Words into Actions
By Krizia R. Lopez, Founder, Puentes Community Translators and 2019 IIE Centennial Fellow
The world has changed dramatically in these past 6 months. Now that we understand more about COVID-19 and how it spreads, we are better equipped to build effective plans for handling the pandemic as we learn to adapt to the new reality. All in all, 2020 has been a year of reflection for all of us, both as individuals and as a society.
Personally, one of the most important insights I’ve gained is seeing firsthand all the critical ways a global pandemic or other large scale catastrophe can absolutely ravage the poorest, most under-resourced, and most marginalized communities economically, educationally, health wise, and more. Even in developed nations, food shortages, equipment shortages, mass fatalities, and lack of coordinated responses can occur. At the heart of any emergency response is the moral imperative to ensure all people have equal access to the assistance they need. As an IIE Centennial Fellow, I am grateful to have the opportunity to help make that vision a reality through my project, Puentes Community Translators.
Due to the COVID-19 outbreak, the massive emergency response needed in Elmhurst, the closing of all education programs in NYC, shutdown orders on most businesses, mandatory stay-at-home quarantine, and the local community’s lack of widespread online accessibility, I had no choice but to put my original vision for Puentes on hold. Instead, I pivoted towards taking direct actions to help with the coronavirus response, assisting local nonprofit organizations with translations and assembling a small roster of translation volunteers in the area so we could scale more efficiently. I’ve also remained proactive in maintaining my community ties, although doing it remotely over Zoom is more of a challenge. For example, recently, I gave an updated presentation at the District 3 Community Board Meeting, where I was able to connect directly with the District Youth Affairs & Culture representative as well as Queens District Attorney Melinda Katz.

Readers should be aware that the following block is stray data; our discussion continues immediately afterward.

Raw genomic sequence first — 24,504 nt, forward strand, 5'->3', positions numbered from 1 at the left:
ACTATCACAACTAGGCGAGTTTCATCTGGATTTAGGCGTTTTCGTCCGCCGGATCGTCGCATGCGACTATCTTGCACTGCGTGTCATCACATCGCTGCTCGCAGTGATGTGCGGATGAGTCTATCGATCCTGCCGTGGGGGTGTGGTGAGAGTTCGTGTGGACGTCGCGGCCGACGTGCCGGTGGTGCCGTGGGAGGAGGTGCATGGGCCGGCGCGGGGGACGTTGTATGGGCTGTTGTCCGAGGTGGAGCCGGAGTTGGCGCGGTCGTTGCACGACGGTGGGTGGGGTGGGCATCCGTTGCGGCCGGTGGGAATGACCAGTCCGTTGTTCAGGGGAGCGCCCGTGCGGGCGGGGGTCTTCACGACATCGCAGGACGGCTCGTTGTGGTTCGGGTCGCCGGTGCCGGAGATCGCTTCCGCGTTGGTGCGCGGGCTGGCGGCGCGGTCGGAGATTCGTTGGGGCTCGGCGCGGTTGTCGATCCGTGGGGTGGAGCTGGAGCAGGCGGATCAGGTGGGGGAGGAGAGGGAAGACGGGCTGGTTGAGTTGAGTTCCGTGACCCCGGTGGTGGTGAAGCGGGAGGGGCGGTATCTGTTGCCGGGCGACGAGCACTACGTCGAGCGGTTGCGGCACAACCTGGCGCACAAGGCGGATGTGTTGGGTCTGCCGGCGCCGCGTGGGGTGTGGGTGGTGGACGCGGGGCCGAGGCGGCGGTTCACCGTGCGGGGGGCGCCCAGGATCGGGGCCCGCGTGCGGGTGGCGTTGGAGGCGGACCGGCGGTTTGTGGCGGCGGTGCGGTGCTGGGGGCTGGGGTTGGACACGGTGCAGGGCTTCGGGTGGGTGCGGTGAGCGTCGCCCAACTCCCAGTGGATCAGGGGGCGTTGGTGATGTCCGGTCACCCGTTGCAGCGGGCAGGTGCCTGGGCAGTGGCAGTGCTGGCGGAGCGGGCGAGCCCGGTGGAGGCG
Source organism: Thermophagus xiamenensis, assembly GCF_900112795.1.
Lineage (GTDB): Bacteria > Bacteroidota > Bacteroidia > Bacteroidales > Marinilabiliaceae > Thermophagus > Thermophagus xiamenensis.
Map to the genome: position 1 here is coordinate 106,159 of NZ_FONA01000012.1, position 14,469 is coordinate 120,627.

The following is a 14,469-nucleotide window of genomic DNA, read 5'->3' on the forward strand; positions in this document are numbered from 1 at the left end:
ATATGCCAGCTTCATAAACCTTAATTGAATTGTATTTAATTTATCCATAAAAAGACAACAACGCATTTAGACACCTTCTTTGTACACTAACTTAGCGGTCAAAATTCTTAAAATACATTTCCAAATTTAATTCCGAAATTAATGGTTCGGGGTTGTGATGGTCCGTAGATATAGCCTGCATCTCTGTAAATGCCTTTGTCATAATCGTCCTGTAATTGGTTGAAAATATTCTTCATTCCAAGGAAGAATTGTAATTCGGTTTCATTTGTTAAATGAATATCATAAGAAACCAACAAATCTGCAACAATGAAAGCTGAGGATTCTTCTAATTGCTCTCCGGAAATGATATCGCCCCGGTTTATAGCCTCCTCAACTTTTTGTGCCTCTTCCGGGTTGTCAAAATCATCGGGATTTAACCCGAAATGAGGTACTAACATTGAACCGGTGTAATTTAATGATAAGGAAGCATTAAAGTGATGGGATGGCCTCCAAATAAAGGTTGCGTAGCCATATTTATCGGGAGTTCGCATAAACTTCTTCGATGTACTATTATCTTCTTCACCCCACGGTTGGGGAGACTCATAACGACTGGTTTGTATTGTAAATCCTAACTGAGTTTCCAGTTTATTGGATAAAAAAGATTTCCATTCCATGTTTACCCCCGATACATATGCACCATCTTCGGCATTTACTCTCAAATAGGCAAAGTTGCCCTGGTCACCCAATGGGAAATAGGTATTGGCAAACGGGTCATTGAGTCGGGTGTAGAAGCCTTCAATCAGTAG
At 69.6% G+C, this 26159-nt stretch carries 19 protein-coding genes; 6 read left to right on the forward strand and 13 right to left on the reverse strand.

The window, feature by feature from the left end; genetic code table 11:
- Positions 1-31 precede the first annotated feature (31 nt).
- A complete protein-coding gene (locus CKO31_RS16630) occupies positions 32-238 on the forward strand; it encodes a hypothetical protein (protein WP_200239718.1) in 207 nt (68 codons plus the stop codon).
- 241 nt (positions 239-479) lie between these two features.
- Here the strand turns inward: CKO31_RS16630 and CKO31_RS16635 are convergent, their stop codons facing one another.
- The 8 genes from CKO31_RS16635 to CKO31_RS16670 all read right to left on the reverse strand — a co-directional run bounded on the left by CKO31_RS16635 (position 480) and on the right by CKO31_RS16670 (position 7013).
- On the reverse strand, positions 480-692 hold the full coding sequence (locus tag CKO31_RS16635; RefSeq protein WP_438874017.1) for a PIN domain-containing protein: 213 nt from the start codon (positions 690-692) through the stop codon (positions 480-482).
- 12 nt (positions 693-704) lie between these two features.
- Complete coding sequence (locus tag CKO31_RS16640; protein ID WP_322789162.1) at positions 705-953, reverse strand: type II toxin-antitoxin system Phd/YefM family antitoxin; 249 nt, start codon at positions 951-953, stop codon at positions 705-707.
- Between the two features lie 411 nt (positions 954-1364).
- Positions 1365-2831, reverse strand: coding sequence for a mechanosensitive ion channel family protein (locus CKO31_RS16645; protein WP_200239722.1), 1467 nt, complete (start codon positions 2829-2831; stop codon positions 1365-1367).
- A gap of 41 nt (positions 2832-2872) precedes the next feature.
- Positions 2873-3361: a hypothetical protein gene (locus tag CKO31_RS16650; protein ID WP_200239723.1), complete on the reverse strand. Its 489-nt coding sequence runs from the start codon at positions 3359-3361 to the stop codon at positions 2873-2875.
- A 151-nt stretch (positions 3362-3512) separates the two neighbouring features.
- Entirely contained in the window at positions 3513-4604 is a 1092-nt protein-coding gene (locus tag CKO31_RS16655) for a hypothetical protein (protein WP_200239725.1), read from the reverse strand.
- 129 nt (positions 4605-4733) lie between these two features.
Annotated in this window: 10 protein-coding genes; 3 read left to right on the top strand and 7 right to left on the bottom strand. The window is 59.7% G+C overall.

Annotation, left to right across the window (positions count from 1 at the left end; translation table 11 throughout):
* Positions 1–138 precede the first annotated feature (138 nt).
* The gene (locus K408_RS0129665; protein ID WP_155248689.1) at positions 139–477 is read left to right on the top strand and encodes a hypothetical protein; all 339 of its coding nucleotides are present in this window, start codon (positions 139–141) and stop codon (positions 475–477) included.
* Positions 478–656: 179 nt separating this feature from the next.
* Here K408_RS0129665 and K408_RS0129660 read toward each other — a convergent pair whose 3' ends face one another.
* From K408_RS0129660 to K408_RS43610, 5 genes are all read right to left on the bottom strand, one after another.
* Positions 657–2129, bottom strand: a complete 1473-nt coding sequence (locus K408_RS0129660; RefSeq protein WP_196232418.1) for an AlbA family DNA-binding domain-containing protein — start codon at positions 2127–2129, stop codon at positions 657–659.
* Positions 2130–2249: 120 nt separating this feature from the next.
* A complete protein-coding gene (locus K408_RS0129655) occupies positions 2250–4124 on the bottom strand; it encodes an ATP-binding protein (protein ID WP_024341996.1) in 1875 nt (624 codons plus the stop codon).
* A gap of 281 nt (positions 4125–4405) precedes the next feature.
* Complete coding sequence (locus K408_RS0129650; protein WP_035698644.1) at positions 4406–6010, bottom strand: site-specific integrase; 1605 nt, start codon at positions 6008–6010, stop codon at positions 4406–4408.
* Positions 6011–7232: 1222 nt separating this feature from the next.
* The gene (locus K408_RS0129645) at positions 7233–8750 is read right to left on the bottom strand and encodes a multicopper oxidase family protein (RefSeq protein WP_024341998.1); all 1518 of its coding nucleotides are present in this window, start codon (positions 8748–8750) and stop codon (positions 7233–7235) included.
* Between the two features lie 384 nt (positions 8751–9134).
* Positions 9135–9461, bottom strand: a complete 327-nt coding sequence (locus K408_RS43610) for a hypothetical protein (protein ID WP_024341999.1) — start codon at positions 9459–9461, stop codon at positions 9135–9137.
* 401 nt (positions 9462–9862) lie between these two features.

Since the pandemic, many other urgent and important community issues have arisen, including the protests against police brutality and discrimination, the growing frequency of ICE raids, the lack of access to online classrooms/resources for most kids in the area, and a huge spike in financial strain in this largely low-income immigrant neighborhood. Some of the translations we’ve done include informational leaflets for COVID sanitation guidelines, statements by activist organizations condemning police discrimination, and working towards fully translating the websites/resources/social media of local community support nonprofits such as the Queens Community House. Now more than ever, low-income and low-information families are extremely vulnerable. Any assistance we can offer with ensuring important information/resources are widely accessible means we are doing our part to break down language barriers for immigrant communities that are in desperate need of these resources.
2020 is a unique year and time to study and highlight the vastly unequal ways in which marginalized and non-marginalized communities are impacted by large-scale societal disruptions. I’ve seen that impact firsthand through my work with Puentes, and I would like to capture those insights more rigorously.
This fall, Puentes will be launching a project called the Language Access Impact Report. We will document the experiences of low/non-English speaking immigrants in NYC as they navigate language barriers during COVID and record the measurable impact these barriers may have had on the broader community by gathering evidence through interviews, surveys, and a review of socioeconomic data into a single impact report. We hope this information can be used by community/policy leaders to build better emergency preparedness plans in the future.